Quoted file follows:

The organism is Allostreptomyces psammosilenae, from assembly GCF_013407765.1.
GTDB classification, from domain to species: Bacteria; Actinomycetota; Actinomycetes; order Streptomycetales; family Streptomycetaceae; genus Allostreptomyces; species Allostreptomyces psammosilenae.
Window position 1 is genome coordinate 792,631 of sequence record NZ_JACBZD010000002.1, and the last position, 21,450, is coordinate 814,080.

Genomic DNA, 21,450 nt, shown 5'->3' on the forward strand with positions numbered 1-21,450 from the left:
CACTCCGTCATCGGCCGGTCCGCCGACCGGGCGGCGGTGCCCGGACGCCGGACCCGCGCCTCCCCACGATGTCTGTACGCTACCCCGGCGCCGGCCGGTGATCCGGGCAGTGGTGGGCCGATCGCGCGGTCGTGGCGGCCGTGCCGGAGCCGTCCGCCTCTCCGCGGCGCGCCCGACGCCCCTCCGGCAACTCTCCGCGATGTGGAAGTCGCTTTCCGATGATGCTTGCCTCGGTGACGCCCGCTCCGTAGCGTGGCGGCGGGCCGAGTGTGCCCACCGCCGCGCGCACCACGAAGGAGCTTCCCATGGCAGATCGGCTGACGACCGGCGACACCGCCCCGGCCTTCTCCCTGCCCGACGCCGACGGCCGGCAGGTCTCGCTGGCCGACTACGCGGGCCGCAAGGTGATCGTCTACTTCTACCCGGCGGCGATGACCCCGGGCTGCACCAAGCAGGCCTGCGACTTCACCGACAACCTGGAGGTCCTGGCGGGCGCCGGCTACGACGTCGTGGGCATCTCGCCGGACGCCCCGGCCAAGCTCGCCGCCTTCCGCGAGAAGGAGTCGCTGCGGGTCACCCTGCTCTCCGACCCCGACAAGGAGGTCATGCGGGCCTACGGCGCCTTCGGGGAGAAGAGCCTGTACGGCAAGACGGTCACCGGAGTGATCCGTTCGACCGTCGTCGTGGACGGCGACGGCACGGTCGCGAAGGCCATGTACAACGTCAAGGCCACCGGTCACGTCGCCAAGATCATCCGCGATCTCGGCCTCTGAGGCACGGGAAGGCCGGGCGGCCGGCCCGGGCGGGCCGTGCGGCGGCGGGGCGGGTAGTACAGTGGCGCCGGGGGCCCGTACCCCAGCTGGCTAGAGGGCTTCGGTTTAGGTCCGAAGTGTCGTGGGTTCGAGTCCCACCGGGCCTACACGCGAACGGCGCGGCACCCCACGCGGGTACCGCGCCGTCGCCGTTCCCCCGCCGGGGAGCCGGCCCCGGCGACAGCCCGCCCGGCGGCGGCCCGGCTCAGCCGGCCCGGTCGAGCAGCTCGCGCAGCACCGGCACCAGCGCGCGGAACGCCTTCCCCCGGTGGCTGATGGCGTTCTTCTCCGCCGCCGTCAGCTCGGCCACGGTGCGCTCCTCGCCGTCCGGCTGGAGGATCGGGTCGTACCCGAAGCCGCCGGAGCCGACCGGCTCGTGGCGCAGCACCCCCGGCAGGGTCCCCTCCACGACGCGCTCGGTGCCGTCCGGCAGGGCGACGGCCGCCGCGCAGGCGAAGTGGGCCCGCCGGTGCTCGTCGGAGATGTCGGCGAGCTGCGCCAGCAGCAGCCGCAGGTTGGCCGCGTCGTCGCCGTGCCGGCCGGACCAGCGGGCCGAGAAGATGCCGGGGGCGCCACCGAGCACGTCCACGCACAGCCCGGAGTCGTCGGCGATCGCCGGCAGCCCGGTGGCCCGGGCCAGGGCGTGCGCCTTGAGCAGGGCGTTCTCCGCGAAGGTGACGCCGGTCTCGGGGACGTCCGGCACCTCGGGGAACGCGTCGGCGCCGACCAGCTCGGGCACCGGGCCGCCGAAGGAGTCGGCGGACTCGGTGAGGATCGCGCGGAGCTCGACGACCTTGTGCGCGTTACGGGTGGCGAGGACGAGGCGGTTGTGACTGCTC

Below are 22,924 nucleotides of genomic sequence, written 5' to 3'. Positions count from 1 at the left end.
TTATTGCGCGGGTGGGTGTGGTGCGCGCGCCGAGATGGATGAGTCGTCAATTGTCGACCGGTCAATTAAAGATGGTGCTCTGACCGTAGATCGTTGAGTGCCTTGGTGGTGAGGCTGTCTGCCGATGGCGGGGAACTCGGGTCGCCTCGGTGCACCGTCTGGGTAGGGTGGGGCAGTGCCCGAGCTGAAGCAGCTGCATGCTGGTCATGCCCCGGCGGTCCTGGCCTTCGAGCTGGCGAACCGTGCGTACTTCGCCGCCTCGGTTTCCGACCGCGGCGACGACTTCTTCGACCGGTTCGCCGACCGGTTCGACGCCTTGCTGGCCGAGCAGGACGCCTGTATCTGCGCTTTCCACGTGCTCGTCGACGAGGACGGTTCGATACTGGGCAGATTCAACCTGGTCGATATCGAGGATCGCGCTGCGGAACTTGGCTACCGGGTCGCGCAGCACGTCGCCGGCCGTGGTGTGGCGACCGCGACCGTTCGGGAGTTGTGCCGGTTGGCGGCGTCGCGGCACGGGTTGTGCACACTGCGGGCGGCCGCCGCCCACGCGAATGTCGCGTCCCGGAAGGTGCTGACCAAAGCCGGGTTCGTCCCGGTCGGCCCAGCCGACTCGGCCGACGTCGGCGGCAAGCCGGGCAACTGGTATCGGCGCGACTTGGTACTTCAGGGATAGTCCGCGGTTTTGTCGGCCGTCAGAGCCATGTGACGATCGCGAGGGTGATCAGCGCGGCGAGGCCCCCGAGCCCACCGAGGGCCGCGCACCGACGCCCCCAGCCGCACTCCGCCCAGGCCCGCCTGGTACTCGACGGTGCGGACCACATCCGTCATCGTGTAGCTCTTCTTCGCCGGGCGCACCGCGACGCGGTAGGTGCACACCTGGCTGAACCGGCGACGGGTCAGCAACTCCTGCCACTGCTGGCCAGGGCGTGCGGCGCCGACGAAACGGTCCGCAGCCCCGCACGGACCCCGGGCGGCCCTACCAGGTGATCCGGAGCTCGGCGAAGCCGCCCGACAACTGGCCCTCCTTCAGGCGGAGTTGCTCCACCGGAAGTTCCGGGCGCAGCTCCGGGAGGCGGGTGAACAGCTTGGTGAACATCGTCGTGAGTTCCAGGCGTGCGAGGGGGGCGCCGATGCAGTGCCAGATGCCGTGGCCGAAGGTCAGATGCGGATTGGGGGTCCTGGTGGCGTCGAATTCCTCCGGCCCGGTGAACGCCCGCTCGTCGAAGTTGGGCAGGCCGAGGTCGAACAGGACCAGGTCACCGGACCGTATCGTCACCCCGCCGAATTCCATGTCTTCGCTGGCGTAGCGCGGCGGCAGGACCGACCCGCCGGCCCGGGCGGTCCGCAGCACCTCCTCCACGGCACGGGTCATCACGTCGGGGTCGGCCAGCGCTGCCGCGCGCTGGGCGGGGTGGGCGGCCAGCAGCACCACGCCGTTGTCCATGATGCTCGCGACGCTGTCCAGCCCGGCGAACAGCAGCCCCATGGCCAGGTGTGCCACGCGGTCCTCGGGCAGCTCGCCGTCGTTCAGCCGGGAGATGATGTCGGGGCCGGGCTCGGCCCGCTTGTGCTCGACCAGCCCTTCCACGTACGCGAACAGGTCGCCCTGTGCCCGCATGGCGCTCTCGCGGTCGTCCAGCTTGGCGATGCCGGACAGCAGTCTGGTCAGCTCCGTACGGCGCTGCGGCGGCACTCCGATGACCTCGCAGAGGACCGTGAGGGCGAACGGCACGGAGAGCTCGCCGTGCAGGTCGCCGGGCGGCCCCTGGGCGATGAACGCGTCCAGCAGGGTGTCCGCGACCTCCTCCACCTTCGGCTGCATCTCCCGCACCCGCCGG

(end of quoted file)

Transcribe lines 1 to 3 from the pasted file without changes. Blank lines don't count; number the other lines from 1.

The organism is Allostreptomyces psammosilenae, from assembly GCF_013407765.1.
GTDB classification, from domain to species: Bacteria; Actinomycetota; Actinomycetes; order Streptomycetales; family Streptomycetaceae; genus Allostreptomyces; species Allostreptomyces psammosilenae.
Window position 1 is genome coordinate 792,631 of sequence record NZ_JACBZD010000002.1, and the last position, 21,450, is coordinate 814,080.